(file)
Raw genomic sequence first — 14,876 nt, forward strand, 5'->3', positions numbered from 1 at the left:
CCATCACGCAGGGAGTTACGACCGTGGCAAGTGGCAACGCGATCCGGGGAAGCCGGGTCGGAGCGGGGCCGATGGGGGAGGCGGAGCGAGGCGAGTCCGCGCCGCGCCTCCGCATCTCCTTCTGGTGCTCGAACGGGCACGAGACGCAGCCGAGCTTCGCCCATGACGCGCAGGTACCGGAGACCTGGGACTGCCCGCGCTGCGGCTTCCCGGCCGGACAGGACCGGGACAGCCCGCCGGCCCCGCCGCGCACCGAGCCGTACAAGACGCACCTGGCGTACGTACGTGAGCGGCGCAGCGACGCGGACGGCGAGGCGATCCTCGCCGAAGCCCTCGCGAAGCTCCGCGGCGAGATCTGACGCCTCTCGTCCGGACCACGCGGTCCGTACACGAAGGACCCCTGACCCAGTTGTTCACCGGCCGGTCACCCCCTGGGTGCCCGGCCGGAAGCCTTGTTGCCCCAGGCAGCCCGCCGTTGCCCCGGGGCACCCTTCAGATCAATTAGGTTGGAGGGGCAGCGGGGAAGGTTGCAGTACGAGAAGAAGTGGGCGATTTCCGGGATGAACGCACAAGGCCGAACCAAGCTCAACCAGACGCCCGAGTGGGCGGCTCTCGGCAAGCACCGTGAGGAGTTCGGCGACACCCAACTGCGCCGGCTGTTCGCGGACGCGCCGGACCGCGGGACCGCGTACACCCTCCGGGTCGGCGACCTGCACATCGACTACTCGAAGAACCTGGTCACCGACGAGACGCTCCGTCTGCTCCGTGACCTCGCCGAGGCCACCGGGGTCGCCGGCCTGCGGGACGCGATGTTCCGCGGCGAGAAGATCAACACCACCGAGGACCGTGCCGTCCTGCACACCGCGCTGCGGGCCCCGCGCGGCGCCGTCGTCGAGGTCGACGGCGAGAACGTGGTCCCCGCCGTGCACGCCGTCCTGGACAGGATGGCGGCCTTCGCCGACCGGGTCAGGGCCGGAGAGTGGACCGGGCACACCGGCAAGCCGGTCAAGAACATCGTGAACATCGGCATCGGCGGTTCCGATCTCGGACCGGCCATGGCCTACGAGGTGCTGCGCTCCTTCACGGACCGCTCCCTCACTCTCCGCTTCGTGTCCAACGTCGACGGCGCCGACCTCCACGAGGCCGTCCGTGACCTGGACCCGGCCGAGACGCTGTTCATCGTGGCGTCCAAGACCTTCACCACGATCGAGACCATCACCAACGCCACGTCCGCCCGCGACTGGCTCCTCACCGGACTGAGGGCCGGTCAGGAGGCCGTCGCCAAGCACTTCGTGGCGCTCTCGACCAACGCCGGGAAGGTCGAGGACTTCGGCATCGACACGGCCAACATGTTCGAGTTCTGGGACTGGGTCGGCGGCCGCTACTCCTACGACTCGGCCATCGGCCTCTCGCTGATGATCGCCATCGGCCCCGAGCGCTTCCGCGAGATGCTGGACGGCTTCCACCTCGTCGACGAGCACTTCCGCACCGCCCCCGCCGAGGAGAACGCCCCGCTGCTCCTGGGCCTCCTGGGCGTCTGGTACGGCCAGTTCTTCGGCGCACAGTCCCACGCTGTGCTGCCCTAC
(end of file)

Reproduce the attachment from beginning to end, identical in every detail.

Raw genomic sequence first — 14,876 nt, forward strand, 5'->3', positions numbered from 1 at the left:
CCATCACGCAGGGAGTTACGACCGTGGCAAGTGGCAACGCGATCCGGGGAAGCCGGGTCGGAGCGGGGCCGATGGGGGAGGCGGAGCGAGGCGAGTCCGCGCCGCGCCTCCGCATCTCCTTCTGGTGCTCGAACGGGCACGAGACGCAGCCGAGCTTCGCCCATGACGCGCAGGTACCGGAGACCTGGGACTGCCCGCGCTGCGGCTTCCCGGCCGGACAGGACCGGGACAGCCCGCCGGCCCCGCCGCGCACCGAGCCGTACAAGACGCACCTGGCGTACGTACGTGAGCGGCGCAGCGACGCGGACGGCGAGGCGATCCTCGCCGAAGCCCTCGCGAAGCTCCGCGGCGAGATCTGACGCCTCTCGTCCGGACCACGCGGTCCGTACACGAAGGACCCCTGACCCAGTTGTTCACCGGCCGGTCACCCCCTGGGTGCCCGGCCGGAAGCCTTGTTGCCCCAGGCAGCCCGCCGTTGCCCCGGGGCACCCTTCAGATCAATTAGGTTGGAGGGGCAGCGGGGAAGGTTGCAGTACGAGAAGAAGTGGGCGATTTCCGGGATGAACGCACAAGGCCGAACCAAGCTCAACCAGACGCCCGAGTGGGCGGCTCTCGGCAAGCACCGTGAGGAGTTCGGCGACACCCAACTGCGCCGGCTGTTCGCGGACGCGCCGGACCGCGGGACCGCGTACACCCTCCGGGTCGGCGACCTGCACATCGACTACTCGAAGAACCTGGTCACCGACGAGACGCTCCGTCTGCTCCGTGACCTCGCCGAGGCCACCGGGGTCGCCGGCCTGCGGGACGCGATGTTCCGCGGCGAGAAGATCAACACCACCGAGGACCGTGCCGTCCTGCACACCGCGCTGCGGGCCCCGCGCGGCGCCGTCGTCGAGGTCGACGGCGAGAACGTGGTCCCCGCCGTGCACGCCGTCCTGGACAGGATGGCGGCCTTCGCCGACCGGGTCAGGGCCGGAGAGTGGACCGGGCACACCGGCAAGCCGGTCAAGAACATCGTGAACATCGGCATCGGCGGTTCCGATCTCGGACCGGCCATGGCCTACGAGGTGCTGCGCTCCTTCACGGACCGCTCCCTCACTCTCCGCTTCGTGTCCAACGTCGACGGCGCCGACCTCCACGAGGCCGTCCGTGACCTGGACCCGGCCGAGACGCTGTTCATCGTGGCGTCCAAGACCTTCACCACGATCGAGACCATCACCAACGCCACGTCCGCCCGCGACTGGCTCCTCACCGGACTGAGGGCCGGTCAGGAGGCCGTCGCCAAGCACTTCGTGGCGCTCTCGACCAACGCCGGGAAGGTCGAGGACTTCGGCATCGACACGGCCAACATGTTCGAGTTCTGGGACTGGGTCGGCGGCCGCTACTCCTACGACTCGGCCATCGGCCTCTCGCTGATGATCGCCATCGGCCCCGAGCGCTTCCGCGAGATGCTGGACGGCTTCCACCTCGTCGACGAGCACTTCCGCACCGCCCCCGCCGAGGAGAACGCCCCGCTGCTCCTGGGCCTCCTGGGCGTCTGGTACGGCCAGTTCTTCGGCGCACAGTCCCACGCTGTGCTGCCCTAC